Monday, 10 September 2007

Separating Libertarianism and Political Liberty

I wrote an article in the Guardian on Friday arguing that libertarianism and political liberty needed to be kept separate in our minds, and that civil libertarians should be prepared to engage more in discussion than they do about the relative merits of various suggestions for change that affect the first while being extremely careful about any new laws or practices that threaten the second. 

The immediate handle for the piece was Sedley LJ’s suggestion that there be a compulsory DNA database covering not only residents but UK visitors as well. What has been interesting has been the level of vitriol his proposal, and my article, have attracted. There is an extremely strong belief among at least a few people that the government really is motivated by bad faith in seeking to deploy technology so as further to invade basic rights and liberties. There is also an equally deeply-held opinion that we live in a society with a very authoritarian-minded government. 

Part of the purpose of my article was also to challenge this idea by putting the Blair/Brown administrations in some kind of historical context. In my new book Civil Liberties I do emphasise the law and practice of political freedom which is what I say my subject is about, ie not invididual liberty as such, other than of course as a building block for freedom. This afternoon I am presenting my ideas to the annual conference of the Society of legal Scholars – the UK’s premier gathering of academic lawyers. I shall be very interested to see what their response is.


3 comments:

John Flood said...

Motivations are an important factor here. Sedley's seems to be that minorities are being unfairly treated because they are disproportionately represented in the current DNA database. This would suggest present profiling policies are set up towards this end. If they are over-represented then I would query the solution that everyone therefore be included in such a database. What would the purpose of a DNA database be? If it were used solely for exclusionary purposes in the case of crime, I could perhaps understand it, but what if its use, eg. were extended to making policy about disability (a number leave genetic markers some among particular ethnic groups)? This raises questions of trust in our institutions: do we have sufficient trust?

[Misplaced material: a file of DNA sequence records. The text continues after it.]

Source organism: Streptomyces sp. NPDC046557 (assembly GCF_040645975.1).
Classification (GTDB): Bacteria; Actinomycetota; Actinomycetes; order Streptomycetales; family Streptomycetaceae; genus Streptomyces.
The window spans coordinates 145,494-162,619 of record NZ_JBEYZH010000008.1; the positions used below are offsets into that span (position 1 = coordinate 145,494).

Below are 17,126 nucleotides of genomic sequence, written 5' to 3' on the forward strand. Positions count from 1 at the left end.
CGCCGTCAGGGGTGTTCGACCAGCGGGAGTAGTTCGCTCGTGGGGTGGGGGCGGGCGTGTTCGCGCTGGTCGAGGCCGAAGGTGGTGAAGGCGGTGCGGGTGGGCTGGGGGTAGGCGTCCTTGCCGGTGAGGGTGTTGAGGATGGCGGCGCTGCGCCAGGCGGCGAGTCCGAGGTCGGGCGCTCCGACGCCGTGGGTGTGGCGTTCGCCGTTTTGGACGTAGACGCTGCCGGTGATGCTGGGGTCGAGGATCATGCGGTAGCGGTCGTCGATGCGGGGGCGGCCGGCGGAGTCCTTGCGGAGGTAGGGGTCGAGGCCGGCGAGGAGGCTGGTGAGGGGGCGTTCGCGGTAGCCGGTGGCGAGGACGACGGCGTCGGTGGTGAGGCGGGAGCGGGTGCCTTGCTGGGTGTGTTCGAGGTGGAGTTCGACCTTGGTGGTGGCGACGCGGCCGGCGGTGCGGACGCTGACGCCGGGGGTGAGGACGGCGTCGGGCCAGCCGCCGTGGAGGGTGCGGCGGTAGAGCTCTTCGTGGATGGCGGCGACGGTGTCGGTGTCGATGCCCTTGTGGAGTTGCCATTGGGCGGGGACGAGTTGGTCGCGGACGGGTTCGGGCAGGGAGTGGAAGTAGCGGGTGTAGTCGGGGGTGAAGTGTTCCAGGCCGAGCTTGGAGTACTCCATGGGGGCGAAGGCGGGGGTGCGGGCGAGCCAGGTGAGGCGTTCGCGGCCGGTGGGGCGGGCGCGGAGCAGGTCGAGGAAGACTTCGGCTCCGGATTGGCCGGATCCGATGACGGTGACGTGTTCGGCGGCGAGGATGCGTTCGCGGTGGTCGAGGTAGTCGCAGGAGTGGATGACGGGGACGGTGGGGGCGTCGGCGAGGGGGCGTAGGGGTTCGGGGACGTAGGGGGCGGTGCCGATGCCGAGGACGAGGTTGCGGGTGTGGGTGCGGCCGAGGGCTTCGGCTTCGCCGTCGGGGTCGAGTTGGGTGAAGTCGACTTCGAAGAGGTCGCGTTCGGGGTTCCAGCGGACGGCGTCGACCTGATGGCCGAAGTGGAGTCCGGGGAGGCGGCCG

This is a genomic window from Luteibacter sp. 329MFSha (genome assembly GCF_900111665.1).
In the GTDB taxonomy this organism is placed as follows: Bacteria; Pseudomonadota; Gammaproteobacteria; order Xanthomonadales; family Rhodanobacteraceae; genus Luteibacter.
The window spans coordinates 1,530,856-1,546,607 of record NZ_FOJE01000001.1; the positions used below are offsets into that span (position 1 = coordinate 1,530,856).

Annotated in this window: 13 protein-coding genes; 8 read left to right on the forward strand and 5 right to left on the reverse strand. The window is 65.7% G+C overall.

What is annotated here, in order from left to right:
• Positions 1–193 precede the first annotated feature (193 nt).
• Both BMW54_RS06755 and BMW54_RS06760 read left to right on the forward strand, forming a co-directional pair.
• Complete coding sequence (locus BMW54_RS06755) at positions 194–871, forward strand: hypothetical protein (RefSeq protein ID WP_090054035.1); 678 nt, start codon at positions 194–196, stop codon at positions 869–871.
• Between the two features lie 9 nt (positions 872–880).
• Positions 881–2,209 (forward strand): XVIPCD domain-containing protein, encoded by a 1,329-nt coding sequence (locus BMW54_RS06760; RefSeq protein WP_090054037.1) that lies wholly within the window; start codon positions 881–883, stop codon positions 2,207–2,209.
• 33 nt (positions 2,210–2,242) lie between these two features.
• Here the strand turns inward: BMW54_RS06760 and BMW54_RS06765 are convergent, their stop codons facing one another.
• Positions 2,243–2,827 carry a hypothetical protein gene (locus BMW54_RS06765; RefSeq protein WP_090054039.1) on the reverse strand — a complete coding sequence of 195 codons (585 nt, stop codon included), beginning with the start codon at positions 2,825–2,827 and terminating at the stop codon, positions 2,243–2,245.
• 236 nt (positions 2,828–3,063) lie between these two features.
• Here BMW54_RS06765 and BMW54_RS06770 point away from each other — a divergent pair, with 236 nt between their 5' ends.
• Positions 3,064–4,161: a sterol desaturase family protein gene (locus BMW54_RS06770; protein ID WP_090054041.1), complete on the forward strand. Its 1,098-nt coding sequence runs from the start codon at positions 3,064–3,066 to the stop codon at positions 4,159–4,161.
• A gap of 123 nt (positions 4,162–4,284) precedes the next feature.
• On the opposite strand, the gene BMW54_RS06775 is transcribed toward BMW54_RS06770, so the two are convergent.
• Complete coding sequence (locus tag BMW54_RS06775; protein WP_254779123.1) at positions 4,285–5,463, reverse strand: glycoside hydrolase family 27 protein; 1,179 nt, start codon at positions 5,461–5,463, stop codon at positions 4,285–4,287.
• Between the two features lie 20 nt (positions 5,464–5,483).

global citizen said...

Can I change the subject to Economics since you hold a post at LSE. As an ex student of the first UK Centre for the Study of Global Ethics continuing the research for several years since 2002/3 I am greatly concerned about the Ethics of Economics and its affect on Human Rights which appears to be your strong point. I wonder - could you turn some attention specifically to the ethics of free "credit" or "bank" money - creation of which is now for the benefit of commercial banks, which far exceeds the Cash money created as currency created by government (which we the public receive the benefit of) - see http://video.google.com/videoplay?docid=-9050474362583451279&q=money+as+debt . the first few minutes of which describes the problem

I would be very interested in your comments and whether you and your readers could support my attempts to bring a reasonable adjustment into the public domain? I have proposed a re-direction of the Base rate of Interest to the public purse via the central bank so stabilising the financial system and allowing energy sustainability investments which would help to reduce climate change via an ETI as shown on www.STEERglobal.org

Stefan Molyneux, MA said...

Hey, nice blog! - I thought you might be interested in the libertarian philosophy show Freedomain Radio.... :)